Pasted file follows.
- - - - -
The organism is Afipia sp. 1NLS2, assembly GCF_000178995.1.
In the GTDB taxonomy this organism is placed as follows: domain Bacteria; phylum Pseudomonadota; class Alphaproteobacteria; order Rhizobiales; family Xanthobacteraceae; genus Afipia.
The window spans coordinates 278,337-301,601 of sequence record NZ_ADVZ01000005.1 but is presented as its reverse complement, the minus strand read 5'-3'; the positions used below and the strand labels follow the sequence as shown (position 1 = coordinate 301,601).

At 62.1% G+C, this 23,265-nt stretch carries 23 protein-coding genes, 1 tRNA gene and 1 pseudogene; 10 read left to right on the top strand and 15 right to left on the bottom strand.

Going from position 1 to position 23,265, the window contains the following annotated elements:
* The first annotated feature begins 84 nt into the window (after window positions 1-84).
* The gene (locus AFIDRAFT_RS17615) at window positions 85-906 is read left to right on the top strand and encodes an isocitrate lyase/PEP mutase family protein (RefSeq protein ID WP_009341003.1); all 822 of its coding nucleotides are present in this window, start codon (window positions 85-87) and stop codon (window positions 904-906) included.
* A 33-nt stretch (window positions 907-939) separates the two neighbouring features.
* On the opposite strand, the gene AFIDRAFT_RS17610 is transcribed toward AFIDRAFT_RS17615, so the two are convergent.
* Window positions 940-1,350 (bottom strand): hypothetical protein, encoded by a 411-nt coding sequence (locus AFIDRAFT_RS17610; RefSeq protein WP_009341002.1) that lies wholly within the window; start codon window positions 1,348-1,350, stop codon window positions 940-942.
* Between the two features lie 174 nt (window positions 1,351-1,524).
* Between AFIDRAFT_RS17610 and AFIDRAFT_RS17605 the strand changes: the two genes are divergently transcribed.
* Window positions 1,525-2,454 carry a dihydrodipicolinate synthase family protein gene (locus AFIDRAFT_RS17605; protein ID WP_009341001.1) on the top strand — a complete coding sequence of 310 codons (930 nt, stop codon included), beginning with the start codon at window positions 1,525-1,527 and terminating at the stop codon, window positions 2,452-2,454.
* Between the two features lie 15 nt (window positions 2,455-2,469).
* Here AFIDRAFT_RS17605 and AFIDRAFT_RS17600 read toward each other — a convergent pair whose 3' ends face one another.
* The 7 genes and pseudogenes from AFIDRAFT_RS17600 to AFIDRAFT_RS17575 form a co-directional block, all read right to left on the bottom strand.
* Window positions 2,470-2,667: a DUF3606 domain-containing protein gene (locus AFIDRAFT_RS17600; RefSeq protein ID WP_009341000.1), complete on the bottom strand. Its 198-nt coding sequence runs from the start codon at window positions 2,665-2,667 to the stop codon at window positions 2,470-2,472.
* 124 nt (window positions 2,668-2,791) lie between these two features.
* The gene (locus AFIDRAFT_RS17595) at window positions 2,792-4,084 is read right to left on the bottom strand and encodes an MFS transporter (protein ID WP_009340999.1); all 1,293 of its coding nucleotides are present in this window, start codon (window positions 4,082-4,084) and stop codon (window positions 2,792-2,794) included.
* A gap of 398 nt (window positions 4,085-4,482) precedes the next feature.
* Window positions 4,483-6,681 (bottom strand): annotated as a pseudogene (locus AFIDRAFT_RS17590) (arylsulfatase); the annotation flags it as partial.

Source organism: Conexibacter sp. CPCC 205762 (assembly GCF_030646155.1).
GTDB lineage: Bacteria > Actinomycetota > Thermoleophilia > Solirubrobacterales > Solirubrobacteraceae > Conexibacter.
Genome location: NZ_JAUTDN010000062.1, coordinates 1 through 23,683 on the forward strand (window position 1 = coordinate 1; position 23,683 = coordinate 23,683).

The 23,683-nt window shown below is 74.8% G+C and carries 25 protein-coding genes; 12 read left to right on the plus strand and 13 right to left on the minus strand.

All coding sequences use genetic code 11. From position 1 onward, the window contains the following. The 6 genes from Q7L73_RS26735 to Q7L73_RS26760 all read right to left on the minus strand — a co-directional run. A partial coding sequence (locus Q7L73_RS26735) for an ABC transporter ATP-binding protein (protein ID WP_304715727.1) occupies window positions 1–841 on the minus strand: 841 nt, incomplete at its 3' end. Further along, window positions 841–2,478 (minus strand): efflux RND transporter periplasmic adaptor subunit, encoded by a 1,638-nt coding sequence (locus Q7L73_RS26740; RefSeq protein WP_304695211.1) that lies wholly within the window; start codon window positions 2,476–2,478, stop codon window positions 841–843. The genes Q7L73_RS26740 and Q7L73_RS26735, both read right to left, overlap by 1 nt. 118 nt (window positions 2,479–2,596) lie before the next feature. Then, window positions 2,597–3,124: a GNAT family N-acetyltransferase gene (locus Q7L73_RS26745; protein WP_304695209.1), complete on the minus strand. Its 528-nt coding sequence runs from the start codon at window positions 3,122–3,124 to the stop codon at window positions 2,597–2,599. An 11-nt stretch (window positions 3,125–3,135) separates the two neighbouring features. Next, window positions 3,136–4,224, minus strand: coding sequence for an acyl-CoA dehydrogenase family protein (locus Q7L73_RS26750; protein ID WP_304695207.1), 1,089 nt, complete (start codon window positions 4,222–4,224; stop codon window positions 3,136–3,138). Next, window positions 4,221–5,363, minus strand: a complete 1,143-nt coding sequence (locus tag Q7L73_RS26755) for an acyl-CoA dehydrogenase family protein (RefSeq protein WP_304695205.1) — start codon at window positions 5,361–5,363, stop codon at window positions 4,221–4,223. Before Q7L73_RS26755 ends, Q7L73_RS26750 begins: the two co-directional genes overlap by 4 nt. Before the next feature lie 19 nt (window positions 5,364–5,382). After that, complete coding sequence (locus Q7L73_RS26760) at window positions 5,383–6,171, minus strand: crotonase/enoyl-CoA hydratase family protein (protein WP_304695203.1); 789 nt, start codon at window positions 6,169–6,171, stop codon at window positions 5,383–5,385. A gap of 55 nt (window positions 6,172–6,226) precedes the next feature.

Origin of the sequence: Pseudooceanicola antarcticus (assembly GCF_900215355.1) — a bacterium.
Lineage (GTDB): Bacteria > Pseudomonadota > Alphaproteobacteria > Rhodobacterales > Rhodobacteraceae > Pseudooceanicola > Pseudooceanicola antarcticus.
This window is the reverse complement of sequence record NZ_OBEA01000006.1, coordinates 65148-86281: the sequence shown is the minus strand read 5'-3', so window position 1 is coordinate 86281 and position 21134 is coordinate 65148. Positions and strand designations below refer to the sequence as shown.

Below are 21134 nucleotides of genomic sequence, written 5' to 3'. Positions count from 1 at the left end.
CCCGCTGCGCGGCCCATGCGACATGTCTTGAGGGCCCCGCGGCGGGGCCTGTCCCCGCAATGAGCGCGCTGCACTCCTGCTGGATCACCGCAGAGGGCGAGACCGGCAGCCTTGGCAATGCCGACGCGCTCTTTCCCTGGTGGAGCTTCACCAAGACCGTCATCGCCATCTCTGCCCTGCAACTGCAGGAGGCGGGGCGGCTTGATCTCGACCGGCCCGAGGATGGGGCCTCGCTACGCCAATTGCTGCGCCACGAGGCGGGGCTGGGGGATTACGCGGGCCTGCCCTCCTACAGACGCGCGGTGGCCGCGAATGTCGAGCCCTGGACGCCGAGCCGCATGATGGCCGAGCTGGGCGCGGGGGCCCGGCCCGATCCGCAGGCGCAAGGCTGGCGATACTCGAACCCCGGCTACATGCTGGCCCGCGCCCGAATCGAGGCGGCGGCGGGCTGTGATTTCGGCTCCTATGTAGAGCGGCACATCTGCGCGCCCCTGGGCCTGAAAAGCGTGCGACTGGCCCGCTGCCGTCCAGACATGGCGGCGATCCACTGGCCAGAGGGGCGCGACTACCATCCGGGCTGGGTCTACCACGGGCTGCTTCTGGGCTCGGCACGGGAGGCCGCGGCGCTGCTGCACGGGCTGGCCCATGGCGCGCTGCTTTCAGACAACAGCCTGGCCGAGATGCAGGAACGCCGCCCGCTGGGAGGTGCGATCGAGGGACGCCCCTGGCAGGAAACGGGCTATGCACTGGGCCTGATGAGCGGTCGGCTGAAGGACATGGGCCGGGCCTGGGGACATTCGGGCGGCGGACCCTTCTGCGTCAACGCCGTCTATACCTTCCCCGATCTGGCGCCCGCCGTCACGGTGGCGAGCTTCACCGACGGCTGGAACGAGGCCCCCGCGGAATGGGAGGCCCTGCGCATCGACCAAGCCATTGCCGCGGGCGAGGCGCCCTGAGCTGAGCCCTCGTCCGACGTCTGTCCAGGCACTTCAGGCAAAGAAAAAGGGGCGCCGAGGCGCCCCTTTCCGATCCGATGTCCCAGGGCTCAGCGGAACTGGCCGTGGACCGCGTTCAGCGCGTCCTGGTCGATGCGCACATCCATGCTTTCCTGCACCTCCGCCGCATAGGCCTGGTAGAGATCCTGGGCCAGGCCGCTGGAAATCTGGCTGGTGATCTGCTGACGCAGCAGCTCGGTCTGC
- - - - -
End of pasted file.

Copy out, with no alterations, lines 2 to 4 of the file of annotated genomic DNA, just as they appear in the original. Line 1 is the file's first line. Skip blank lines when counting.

In the GTDB taxonomy this organism is placed as follows: domain Bacteria; phylum Pseudomonadota; class Alphaproteobacteria; order Rhizobiales; family Xanthobacteraceae; genus Afipia.
The window spans coordinates 278,337-301,601 of sequence record NZ_ADVZ01000005.1 but is presented as its reverse complement, the minus strand read 5'-3'; the positions used below and the strand labels follow the sequence as shown (position 1 = coordinate 301,601).

At 62.1% G+C, this 23,265-nt stretch carries 23 protein-coding genes, 1 tRNA gene and 1 pseudogene; 10 read left to right on the top strand and 15 right to left on the bottom strand.